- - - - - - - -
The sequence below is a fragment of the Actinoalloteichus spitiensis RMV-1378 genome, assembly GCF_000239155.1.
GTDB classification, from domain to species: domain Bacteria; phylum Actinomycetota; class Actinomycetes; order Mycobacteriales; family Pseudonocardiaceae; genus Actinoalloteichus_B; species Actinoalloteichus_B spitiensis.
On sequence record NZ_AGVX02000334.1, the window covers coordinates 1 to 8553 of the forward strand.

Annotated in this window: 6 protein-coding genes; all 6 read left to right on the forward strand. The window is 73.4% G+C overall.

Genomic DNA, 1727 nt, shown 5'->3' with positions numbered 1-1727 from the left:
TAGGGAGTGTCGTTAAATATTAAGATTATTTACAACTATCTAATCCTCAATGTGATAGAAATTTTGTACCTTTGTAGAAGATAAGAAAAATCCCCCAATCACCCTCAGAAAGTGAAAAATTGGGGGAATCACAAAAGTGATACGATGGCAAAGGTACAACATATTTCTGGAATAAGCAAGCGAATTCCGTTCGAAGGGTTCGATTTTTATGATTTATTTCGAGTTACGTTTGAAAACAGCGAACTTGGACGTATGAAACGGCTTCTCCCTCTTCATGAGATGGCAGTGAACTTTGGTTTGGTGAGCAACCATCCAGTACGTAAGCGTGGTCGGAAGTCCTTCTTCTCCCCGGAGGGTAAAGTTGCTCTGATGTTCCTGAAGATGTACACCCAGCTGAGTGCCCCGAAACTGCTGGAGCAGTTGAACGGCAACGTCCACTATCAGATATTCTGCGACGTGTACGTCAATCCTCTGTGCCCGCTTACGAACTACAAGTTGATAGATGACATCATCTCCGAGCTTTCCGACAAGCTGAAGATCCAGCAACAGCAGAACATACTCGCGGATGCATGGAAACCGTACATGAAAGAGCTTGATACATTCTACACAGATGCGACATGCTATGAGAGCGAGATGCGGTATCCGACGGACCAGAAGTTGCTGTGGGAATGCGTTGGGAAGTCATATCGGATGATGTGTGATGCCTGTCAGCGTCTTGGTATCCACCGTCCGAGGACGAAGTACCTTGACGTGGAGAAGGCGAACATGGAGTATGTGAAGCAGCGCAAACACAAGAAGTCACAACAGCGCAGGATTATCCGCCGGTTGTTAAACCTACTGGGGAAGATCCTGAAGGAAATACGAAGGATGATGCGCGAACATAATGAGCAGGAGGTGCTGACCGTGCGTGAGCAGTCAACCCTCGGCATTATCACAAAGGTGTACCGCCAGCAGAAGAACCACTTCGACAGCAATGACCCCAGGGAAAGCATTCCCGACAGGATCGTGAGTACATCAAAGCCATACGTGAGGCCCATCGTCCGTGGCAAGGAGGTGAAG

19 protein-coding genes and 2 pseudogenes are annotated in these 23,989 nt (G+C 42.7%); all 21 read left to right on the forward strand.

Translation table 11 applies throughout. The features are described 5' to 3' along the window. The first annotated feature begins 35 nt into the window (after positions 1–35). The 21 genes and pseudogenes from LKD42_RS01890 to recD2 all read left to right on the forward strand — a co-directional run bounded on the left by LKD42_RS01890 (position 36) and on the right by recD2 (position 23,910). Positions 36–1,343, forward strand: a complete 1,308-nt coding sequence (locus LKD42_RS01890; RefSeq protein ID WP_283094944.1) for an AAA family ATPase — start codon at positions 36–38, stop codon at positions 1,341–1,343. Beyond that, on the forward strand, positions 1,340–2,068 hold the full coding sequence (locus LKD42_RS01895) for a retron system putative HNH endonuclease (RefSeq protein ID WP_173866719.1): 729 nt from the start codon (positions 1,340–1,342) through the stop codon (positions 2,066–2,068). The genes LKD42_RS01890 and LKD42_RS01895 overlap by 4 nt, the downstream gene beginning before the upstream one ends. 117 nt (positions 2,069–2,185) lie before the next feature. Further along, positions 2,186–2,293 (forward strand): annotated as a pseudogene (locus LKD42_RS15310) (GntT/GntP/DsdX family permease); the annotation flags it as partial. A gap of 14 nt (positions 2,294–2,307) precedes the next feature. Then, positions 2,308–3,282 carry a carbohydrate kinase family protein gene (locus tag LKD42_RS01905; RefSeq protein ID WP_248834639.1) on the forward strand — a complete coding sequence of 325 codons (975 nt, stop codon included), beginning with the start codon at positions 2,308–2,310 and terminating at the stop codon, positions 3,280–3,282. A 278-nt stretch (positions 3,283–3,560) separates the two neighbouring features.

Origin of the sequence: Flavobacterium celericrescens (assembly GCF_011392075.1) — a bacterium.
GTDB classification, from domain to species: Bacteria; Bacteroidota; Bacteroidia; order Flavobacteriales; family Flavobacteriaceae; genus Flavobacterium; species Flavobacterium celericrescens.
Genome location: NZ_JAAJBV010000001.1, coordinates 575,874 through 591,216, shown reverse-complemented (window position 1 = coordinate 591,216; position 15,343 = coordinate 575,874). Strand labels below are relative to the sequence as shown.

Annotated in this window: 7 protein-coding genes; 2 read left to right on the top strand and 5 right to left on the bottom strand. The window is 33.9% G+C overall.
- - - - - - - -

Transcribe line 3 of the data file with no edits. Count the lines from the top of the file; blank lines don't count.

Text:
On sequence record NZ_AGVX02000334.1, the window covers coordinates 1 to 8553 of the forward strand.